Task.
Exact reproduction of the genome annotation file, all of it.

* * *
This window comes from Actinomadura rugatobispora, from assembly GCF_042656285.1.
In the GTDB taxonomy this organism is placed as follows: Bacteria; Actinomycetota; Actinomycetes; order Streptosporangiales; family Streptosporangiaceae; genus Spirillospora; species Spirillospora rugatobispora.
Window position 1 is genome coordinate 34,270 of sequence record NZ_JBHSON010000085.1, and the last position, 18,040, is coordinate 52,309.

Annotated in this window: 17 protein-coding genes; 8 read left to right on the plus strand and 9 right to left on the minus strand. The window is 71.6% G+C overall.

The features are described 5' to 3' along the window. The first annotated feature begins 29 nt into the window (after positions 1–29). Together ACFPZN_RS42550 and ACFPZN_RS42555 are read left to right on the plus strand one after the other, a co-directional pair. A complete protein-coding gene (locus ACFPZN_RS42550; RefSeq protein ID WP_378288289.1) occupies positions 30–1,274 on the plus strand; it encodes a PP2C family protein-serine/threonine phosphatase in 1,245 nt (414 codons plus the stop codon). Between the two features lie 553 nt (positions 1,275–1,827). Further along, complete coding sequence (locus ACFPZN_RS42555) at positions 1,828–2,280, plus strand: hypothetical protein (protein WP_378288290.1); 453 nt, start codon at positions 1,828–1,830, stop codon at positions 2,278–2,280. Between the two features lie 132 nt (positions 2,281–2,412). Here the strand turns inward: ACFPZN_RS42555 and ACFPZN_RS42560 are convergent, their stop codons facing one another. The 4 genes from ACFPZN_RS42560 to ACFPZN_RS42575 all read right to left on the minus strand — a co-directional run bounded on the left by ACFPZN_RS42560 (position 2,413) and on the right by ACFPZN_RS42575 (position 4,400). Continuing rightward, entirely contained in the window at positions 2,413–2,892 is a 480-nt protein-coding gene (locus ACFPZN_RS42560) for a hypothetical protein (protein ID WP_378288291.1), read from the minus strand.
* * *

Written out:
This window comes from Actinomadura rugatobispora, from assembly GCF_042656285.1.
In the GTDB taxonomy this organism is placed as follows: Bacteria; Actinomycetota; Actinomycetes; order Streptosporangiales; family Streptosporangiaceae; genus Spirillospora; species Spirillospora rugatobispora.
Window position 1 is genome coordinate 34,270 of sequence record NZ_JBHSON010000085.1, and the last position, 18,040, is coordinate 52,309.

Annotated in this window: 17 protein-coding genes; 8 read left to right on the plus strand and 9 right to left on the minus strand. The window is 71.6% G+C overall.

The features are described 5' to 3' along the window. The first annotated feature begins 29 nt into the window (after positions 1–29). Together ACFPZN_RS42550 and ACFPZN_RS42555 are read left to right on the plus strand one after the other, a co-directional pair. A complete protein-coding gene (locus ACFPZN_RS42550; RefSeq protein ID WP_378288289.1) occupies positions 30–1,274 on the plus strand; it encodes a PP2C family protein-serine/threonine phosphatase in 1,245 nt (414 codons plus the stop codon). Between the two features lie 553 nt (positions 1,275–1,827). Further along, complete coding sequence (locus ACFPZN_RS42555) at positions 1,828–2,280, plus strand: hypothetical protein (protein WP_378288290.1); 453 nt, start codon at positions 1,828–1,830, stop codon at positions 2,278–2,280. Between the two features lie 132 nt (positions 2,281–2,412). Here the strand turns inward: ACFPZN_RS42555 and ACFPZN_RS42560 are convergent, their stop codons facing one another. The 4 genes from ACFPZN_RS42560 to ACFPZN_RS42575 all read right to left on the minus strand — a co-directional run bounded on the left by ACFPZN_RS42560 (position 2,413) and on the right by ACFPZN_RS42575 (position 4,400). Continuing rightward, entirely contained in the window at positions 2,413–2,892 is a 480-nt protein-coding gene (locus ACFPZN_RS42560) for a hypothetical protein (protein ID WP_378288291.1), read from the minus strand.